The advantages and the flexibility introduced into the hardware implementation by partial dynamic reconfiguration have rapidly changed the design flow of embedded systems. Although nowadays it is common to deal with systems characterized by a dynamic architecture able to manage and to adapt themselves to extremely different working scenarios, it is not so easy to provide such flexibility also into the software part of these systems. In order to cope with this problem we developed an innovative modular Linux driver that greatly simplifies the software handling of reconfiguration, allowing the programmer to concentrate on a hierarchical view of the system to be implemented. This methodology can be applied to different architectures providing a powerful and flexible software solution and, at the same time, it can be easily customized to respond to specific behaviors and requirement
In high-performance systems, stencil computations play a crucial role as they appear in a variety of different fields of application, ranging from partial differential equation solving, to computer simulation of particles' interaction, to image processing and computer vision. The computationally intensive nature of those algorithms created the need for solutions to efficiently implement them in order to save both execution time and energy. This, in combination with their regular structure, has justified their widespread study and the proposal of largely different approaches to their optimization. However, most of these works are focused on aggressive compile time optimization, cache locality optimization, and parallelism extraction for the multicore/multiprocessor domain, while fewer works are focused on the exploitation of custom architectures to further exploit the regular structure of Iterative Stencil Loops (ISLs), specifically with the goal of improving power efficiency. This work introduces a methodology to systematically design power-efficient hardware accelerators for the optimal execution of ISL algorithms on Field-programmable Gate Arrays (FPGAs). As part of the methodology, we introduce the notion of Streaming Stencil Time-step (SST), a streaming-based architecture capable of achieving both low resource usage and efficient data reuse thanks to an optimal data buffering strategy, and we introduce a technique called SSTs queuing that is capable of delivering a pseudolinear execution time speedup with constant bandwidth. The methodology has been validated on significant benchmarks on a Virtex-7 FPGA using the Xilinx Vivado suite. Results demonstrate how the efficient usage of the on-chip memory resources realized by an SST allows one to treat problem sizes whose implementation would otherwise not be possible via direct synthesis of the original, unmanipulated code via High-Level Synthesis (HLS). We also show how the SSTs queuing effectively ensures a pseudolinear throughput speedup while consuming constant off-chip bandwidth. CCS Concepts: r Hardware → Hardware-software codesign; Methodologies for EDA; Sequential circuits; r Software and its engineering → Data flow architectures; r Theory of computation → Streaming models; Massively parallel algorithms;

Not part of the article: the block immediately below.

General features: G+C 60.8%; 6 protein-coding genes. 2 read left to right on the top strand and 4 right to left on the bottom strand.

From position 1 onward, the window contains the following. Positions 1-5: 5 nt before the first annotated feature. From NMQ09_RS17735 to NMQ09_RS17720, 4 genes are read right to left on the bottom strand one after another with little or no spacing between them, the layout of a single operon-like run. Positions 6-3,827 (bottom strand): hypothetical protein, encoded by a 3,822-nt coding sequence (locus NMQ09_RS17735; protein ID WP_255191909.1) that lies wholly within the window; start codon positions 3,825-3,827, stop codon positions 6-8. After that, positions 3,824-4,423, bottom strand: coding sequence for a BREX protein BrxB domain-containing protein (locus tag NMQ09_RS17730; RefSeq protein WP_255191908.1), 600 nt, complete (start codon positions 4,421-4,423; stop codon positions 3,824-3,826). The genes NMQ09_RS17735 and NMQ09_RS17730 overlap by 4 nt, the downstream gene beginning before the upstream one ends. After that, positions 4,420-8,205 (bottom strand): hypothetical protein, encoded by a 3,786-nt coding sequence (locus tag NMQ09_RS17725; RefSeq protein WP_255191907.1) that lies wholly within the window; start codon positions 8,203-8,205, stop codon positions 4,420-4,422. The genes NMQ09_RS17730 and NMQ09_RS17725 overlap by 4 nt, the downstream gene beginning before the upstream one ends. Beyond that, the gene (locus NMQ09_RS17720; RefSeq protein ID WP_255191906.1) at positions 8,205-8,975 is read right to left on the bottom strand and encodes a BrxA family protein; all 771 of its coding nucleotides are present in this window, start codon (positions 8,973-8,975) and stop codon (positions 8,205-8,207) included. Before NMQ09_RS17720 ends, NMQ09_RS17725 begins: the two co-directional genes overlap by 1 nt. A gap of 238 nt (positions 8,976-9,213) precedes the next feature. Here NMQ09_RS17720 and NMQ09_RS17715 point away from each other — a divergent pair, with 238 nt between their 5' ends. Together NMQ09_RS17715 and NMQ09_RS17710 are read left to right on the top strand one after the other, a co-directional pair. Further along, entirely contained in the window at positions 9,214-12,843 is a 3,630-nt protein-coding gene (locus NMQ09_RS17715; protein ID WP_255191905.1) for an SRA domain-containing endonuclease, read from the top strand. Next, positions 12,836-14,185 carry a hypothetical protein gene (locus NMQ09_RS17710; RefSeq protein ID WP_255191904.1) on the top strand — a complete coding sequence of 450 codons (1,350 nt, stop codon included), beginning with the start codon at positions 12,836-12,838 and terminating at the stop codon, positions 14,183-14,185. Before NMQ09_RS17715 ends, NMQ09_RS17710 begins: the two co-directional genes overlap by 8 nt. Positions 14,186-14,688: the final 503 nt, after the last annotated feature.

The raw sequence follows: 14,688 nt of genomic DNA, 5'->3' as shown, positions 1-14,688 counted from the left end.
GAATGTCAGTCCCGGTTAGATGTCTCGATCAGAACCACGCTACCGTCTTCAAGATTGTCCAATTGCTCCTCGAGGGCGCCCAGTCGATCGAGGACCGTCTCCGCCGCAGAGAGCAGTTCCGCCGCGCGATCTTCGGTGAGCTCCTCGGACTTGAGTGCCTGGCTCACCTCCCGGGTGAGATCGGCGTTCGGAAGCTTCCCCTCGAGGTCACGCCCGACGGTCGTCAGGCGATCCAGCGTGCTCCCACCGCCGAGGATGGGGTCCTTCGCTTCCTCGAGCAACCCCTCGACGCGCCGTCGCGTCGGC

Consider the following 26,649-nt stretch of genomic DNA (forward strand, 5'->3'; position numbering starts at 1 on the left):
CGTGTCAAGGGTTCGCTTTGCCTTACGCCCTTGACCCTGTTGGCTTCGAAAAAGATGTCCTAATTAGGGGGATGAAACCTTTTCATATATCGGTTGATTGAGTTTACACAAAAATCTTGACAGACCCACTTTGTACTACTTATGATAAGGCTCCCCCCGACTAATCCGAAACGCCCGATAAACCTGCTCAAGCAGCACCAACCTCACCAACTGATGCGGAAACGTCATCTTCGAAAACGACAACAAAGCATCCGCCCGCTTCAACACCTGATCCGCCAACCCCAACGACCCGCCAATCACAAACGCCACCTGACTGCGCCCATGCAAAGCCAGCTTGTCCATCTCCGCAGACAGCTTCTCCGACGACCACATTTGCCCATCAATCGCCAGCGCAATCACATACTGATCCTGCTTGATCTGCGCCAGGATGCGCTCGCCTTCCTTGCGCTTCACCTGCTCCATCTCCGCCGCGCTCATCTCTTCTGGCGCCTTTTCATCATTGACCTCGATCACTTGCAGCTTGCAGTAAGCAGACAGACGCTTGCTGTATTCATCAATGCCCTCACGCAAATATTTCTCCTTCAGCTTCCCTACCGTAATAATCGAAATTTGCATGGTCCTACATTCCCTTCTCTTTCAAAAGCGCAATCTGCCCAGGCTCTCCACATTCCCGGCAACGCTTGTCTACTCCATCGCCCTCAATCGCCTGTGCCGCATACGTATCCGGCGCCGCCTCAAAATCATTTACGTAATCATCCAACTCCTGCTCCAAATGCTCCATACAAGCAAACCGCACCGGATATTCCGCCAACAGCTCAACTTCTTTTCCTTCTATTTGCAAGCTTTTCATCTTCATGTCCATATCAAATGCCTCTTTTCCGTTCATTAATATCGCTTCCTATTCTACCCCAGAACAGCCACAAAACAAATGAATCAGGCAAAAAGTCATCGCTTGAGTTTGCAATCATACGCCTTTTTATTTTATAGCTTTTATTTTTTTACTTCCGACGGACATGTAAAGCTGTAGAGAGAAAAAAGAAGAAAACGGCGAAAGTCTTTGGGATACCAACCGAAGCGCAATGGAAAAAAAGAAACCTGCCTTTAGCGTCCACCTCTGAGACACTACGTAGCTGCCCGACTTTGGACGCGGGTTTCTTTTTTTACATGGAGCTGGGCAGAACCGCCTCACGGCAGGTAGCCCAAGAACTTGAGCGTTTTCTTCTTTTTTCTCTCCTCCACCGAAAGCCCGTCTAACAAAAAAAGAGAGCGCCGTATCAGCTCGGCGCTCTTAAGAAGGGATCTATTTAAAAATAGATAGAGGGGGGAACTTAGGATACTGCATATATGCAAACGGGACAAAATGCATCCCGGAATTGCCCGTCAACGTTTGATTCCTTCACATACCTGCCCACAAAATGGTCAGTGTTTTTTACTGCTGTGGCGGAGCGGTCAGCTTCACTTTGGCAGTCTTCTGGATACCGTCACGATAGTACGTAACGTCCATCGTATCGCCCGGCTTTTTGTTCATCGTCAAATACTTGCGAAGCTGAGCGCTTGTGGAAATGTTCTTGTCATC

Abstract-Designing applications for heterogeneous systems, like Multiprocessor System-on-Chips (MPSoCs) based on Field Programmable Gate Arrays (FPGAs) is a complex task. In order to exploit all the capabilities of these systems, such as Partial Dynamic Reconfiguration (PDR) and hardware acceleration, the designer still has to develop large parts of the system unassisted, establishing the design choices (i.e., whether to assign a task of the application on a hardware region of the FPGA or a general purpose processor of the SoC) mostly on his/her experience.In this paper we present a Mixed-Integer Linear Programming (MILP) formulation for mapping and scheduling of applications on heterogeneous and reconfigurable devices taking into account PDR, module reuse and configuration prefetching. Starting from a target architecture and a description of the application in terms of tasks and data dependencies, the proposed formulation allows the designer to optimize a linear combination of different metrics such as execution time, peak power and energy consumption.
The determination of the optical flow is a central problem in image processing, as it allows to describe how an image changes over time by means of a numerical vector field. The estimation of the optical flow is however a very complex problem, which has been faced using many different mathematical approaches. A large body of work has been recently published about variational methods, following the technique for total variation minimization proposed by Chambolle. Still, their hardware implementations do not offer good performance in terms of frames that can be processed per time unit, mainly because of the complex dependency scheme among the data. In this work, we propose a highly parallel and accelerated FPGA implementation of the Chambolle algorithm, which splits the original image into a set of overlapping sub-frames and efficiently exploits the reuse of intermediate results. We validate our hardware on large frames (up to 1024 × 768), and the proposed approach significantly improves state-of-the-art implementations, reaching up to 76× speedups, which enables real-time frame rates even at high resolutions.
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